Producers and sponsors
TIMSS International Study Center
National Center for Education Statistics, U.S. Department of Education
National Science Foundation, U.S.
Government of South Africa
The TIMSS target populations are all fourth and eighth graders in each participating country. To obtain accurate and representative samples, TIMSS used a two-stage sampling procedure whereby a random sample of schools is selected at the first stage and one or two intact fourth or eighth grade classes are sampled at the second stage. This is a very effective and efficient sampling approach, but the resulting student sample has a complex structure that must be taken into consideration when analyzing the data. In particular, sampling weights need to be applied and a re-sampling technique such as the jackknife employed to estimate sampling variances correctly.
In addition, TIMSS 2007 uses Item Response Theory (IRT) scaling to summarize student achievement on the assessment and to provide accurate measures of trends from previous assessments. The TIMSS IRT scaling approach used multiple imputation-or "plausible values"-methodology to obtain proficiency scores in mathematics and science for all students. Each student record in the TIMSS 2007 international database contains imputed scores in mathematics and science overall, as well as for each of the content domain subscales and cognitive domain subscales. Because each imputed score is a prediction based on limited information, it almost certainly includes some small amount of error. To allow analysts to incorporate this error into analyses of the TIMSS achievement data, the TIMSS database provides five separate imputed scores for each scale. Each analysis should be replicated five times, using a different plausible value each time, and the results combined into a single result that includes information on standard errors that incorporate both sampling and imputation error.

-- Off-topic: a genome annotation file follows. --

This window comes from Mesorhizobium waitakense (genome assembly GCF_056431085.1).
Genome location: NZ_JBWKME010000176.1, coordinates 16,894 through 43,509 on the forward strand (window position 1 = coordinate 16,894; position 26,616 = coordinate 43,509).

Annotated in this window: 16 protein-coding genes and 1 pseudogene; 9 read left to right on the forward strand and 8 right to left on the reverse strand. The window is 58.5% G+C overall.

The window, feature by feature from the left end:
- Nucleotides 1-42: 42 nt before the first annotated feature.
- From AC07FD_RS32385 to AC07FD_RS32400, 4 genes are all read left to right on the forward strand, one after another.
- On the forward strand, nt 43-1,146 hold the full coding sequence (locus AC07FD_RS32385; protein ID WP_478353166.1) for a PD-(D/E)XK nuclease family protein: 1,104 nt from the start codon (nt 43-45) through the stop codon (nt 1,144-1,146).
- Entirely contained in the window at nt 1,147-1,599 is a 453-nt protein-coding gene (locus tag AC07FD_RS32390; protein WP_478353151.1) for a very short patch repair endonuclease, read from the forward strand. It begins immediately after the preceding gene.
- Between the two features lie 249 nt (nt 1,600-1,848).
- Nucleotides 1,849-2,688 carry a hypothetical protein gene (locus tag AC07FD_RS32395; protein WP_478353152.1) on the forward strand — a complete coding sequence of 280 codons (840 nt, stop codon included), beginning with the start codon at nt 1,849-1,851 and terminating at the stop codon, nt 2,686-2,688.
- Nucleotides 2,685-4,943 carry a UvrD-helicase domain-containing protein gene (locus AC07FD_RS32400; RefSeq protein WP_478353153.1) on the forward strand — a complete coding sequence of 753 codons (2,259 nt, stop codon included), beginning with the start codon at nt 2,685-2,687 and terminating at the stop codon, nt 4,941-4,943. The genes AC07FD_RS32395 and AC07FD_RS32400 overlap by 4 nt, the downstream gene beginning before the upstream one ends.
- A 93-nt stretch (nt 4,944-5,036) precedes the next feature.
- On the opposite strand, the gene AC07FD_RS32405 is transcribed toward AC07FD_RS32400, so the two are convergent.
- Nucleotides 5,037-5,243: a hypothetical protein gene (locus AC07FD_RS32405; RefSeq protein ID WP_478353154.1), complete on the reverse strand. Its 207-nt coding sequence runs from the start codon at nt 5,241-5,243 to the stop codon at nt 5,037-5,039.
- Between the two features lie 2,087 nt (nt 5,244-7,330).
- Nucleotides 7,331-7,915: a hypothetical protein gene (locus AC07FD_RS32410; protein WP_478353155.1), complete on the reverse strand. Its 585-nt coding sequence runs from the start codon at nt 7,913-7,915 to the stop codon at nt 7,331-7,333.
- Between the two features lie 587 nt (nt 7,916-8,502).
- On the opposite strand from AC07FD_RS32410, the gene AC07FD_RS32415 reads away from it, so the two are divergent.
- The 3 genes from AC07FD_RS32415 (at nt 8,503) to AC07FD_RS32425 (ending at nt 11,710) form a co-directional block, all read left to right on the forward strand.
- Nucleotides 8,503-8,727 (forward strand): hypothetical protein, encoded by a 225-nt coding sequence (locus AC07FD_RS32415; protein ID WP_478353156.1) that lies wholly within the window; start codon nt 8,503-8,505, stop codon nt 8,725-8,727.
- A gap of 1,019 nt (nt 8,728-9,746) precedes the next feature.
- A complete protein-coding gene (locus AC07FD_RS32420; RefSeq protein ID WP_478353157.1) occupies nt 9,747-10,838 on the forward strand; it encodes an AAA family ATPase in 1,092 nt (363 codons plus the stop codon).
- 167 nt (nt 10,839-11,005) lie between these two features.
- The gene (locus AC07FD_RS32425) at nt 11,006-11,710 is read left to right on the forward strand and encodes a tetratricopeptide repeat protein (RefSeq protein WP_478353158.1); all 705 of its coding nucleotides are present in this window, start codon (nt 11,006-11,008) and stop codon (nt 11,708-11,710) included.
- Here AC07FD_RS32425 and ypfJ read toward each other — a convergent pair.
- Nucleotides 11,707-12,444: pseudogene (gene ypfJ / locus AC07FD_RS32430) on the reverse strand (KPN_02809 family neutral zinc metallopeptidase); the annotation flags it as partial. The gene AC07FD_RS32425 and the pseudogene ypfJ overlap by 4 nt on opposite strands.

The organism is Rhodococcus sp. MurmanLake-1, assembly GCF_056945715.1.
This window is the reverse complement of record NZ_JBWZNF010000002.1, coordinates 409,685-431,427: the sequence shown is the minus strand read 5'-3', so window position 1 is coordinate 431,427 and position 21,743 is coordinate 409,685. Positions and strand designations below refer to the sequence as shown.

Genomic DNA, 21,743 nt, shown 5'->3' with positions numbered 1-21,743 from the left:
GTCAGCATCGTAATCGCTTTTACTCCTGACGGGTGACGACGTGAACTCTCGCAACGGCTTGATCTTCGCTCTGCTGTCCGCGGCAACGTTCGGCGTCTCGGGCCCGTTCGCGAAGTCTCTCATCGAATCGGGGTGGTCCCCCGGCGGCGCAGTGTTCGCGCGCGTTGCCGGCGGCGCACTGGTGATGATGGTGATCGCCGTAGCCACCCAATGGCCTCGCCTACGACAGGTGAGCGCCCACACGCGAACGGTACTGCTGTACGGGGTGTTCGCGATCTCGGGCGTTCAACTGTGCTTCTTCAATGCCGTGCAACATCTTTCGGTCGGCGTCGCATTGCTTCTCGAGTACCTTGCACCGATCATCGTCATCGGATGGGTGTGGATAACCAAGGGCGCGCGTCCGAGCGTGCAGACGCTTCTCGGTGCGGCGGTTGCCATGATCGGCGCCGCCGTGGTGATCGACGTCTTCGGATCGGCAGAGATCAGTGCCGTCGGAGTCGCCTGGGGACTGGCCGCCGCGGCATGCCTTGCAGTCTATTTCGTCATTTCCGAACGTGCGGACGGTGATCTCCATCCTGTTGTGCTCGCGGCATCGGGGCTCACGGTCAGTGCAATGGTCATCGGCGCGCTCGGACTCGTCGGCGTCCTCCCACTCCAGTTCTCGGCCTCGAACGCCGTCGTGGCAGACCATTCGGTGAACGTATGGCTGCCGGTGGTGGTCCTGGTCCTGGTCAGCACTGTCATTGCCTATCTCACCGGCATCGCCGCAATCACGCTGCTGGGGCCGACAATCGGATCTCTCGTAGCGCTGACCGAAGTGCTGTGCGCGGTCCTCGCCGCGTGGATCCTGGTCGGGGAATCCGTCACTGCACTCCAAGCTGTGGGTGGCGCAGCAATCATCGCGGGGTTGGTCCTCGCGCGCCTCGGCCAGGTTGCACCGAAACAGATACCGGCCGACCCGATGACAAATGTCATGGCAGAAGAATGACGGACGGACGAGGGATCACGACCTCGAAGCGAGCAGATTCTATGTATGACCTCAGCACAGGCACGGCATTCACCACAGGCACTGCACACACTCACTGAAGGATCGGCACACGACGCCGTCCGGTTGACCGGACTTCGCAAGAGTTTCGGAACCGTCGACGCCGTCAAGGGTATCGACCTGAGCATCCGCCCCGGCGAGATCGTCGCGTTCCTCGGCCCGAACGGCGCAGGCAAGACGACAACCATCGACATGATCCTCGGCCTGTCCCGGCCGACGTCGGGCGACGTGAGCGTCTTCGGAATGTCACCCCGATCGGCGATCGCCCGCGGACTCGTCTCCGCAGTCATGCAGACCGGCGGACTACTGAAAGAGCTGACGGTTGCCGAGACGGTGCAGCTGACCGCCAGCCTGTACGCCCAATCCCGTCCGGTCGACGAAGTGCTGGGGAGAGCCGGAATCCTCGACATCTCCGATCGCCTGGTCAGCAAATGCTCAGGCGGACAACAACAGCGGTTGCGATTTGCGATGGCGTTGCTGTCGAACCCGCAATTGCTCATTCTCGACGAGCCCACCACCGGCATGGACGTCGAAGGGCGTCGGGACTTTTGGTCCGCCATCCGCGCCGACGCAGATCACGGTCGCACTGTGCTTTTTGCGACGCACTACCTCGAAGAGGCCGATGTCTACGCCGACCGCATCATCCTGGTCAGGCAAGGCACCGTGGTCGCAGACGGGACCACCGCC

Dates of Data Collection
Data Collection Mode
Data Collection Notes